3 Healthy Freeze-Dried Snack Replacements For Chips

During the cold days of winter, most of us have to fight the primal urge to hibernate and eat as many carbohydrates as we can get our hands on. Modern snack food is designed to be deliciously addictive – no potato chip or cookie manufacturer wants you to be able to eat just one. That’s a double hurdle for those of us trying to maintain a normal body weight during the winter months, or trying to lose holiday weight before summer.

It seems like there are two categories of snackers: Salty and Sweet. Those with a sweet tooth have quite a few healthy options for satisfying cravings. Those of us who love crunchy, salty snacks have a harder row to hoe. What tastes better than potato chips? (Oh yes, flavored potato chips.)

If you have a freeze dryer, it’s very easy to get your crunchy snack fix without adding carbs, fat or calories to your diet. We mentioned last week that freeze-dried okra is all the rage among our friends in the South. There are more vegetables you can substitute for chips, and you can even add your own healthy flavorings if you want.

The key to really fantastic vegetable chips is a kitchen tool called a mandolin. With this slicing aparatus you’ll be able to get thin, uniform slices every time. You don’t need an expensive wooden mandolin – an inexpensive plastic version is just fine.

Here are some of our favorite vegetables to slice, toss in spices and freeze dry for chips:

Sweet Potatoes

What’s not to love about a sweet potato? From a health standpoint, they’re packed with nutrients and fiber. From a foodie standpoint, they’re extremely versatile as they can go either savory or sweet. Cut the potato in half lengthwise, then use a mandolin to make very thin, half-round slices. Toss the slices in a tiny bit of olive oil and salt, then freeze dry. When they’re done, you can kick up the flavor with any kind of herb mix or seasoning salt.

Green Beans

We love green beans because it feels like we’re eating french fries when we eat them. Use the freshest string beans you can find and just leave them intact. Toss with a a little olive oil and salt before freeze drying, or with a little olive oil and lemon pepper seasoning.


This leafy green is so packed with nutrients that they are difficult to get anywhere else from a single food source – but by this point in Winter you may be tired of kale-based soups. Kale chips get a boost from 1 tablespoon of nutritional yeast per 12 oz bunch of greens. Toss the greens with sea salt and olive oil and freeze dry, then place in a gallon Ziplock baggie, add the nutritional yeast and give the bag a gentle shake. We learned about nutritional yeast from our vegan friends who use it to make things taste cheesy – don’t ask us how that works, but it does!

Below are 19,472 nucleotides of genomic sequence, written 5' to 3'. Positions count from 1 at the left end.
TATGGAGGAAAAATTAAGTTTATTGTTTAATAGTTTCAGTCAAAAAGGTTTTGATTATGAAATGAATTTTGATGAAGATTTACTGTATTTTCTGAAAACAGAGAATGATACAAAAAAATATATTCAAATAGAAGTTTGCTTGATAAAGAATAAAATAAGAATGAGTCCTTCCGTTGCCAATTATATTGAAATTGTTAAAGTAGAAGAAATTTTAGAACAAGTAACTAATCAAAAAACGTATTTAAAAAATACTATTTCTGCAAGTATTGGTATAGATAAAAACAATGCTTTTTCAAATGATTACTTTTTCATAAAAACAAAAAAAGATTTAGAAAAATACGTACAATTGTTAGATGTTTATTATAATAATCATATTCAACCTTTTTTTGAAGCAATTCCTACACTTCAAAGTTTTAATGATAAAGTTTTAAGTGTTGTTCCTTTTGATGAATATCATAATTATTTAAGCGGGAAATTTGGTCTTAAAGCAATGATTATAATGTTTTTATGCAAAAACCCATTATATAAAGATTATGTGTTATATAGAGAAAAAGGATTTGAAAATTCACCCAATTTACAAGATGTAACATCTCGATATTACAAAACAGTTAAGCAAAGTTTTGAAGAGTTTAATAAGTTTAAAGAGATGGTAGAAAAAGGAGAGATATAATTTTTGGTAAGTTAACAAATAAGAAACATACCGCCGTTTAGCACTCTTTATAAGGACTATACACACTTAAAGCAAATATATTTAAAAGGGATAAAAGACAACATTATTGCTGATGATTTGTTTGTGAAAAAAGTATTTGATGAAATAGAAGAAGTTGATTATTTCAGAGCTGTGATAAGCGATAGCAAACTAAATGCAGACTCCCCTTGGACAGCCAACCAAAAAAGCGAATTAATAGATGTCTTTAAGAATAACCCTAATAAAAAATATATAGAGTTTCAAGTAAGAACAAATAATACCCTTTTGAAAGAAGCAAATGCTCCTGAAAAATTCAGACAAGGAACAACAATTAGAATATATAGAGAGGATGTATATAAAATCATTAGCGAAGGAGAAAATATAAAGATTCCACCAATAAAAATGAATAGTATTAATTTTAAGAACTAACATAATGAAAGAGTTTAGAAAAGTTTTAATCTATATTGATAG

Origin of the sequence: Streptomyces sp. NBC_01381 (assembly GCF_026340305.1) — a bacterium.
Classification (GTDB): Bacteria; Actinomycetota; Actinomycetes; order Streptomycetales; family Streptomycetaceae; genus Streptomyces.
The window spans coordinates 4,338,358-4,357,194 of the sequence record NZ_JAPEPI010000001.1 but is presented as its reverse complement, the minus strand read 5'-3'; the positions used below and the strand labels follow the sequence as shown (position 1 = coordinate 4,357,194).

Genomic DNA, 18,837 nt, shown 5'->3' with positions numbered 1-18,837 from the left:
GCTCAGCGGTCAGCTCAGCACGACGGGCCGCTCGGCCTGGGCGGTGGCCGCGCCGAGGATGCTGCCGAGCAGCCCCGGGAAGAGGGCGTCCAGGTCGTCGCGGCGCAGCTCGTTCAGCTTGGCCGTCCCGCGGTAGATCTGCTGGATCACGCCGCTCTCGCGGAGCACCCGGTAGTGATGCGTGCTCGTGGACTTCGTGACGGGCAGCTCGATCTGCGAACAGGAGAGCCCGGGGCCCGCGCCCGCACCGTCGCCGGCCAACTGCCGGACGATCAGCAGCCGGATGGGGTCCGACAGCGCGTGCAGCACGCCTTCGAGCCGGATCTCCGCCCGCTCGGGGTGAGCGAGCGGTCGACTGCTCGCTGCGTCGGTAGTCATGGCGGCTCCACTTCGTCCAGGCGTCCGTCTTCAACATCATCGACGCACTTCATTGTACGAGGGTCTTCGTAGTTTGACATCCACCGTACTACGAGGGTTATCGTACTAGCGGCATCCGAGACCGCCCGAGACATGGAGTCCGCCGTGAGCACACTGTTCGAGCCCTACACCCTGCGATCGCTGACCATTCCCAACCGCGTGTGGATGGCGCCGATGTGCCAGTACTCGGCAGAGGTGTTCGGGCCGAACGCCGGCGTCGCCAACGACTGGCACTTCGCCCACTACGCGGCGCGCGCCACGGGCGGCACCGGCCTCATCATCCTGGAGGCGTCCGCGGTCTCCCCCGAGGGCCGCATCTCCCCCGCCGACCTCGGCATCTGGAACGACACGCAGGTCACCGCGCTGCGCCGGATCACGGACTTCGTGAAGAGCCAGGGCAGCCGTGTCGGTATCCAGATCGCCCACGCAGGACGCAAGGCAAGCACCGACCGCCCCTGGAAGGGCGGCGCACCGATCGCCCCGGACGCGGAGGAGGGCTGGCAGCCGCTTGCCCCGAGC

One last tip – you don’t have to segregate your vegetables. In fact, making a big bag of mixed freeze-dried vegetable chips looks beautiful and provides a pretty good nutritional balance for a salty snack. We’re always looking for interesting seasoning mixtures, so if you have a favorite – share it on our Facebook page!


I have a query regarding horseradish. Is is possible to freeze dry horseradish? Do I need to process prior to freeze drying? I was thinking of making a horseradish powder and reconstituting small amounts as needed. Would appreciate any suggestions.

I don’t know if anyone reads the comments here, but I highly recommend cooking both sweet potatoes and okra before freeze drying. I haven’t perfected sweet potatoes yes but the freeze dried raw ones are not inedible, but they leave so much to be desired. My experience with preserving with oils has also been a bust, I would skip the olive oil. I can give some good advice on the okra though because I have perfected that. Cut tops off okra and boil in salted water for 5 minutes after the water has returned to boiling. Then drain and rinse. Then soak for 10 minutes and rinse again. Rinse until the water doesn’t seem syrupy. The only problem with not rinsing is how sticky the okra will be in your molars! Then freeze dry and it’s a great great snack! Perfect veggie for lunch boxes when the kids just start giving the baby carrots a ride to school and back.
Also had great success with snow peas prepared similarly. Lightly boiled, maybe 3 minutes and skip the draining.

THANK You Danielle!!!!
LOVE it when there’s specific instsructions, although I’m not sure if i rinse with cold or hot water?

so is it better to put the flavouring on AFTER FDrying?
That’s interesting about NOT putting on olive oil.
I haven’t FD the turnips yet, but they’re sliced and in the Freezer with a bit of oil, sour cream and seasoning. WONDER how that’s going to work.

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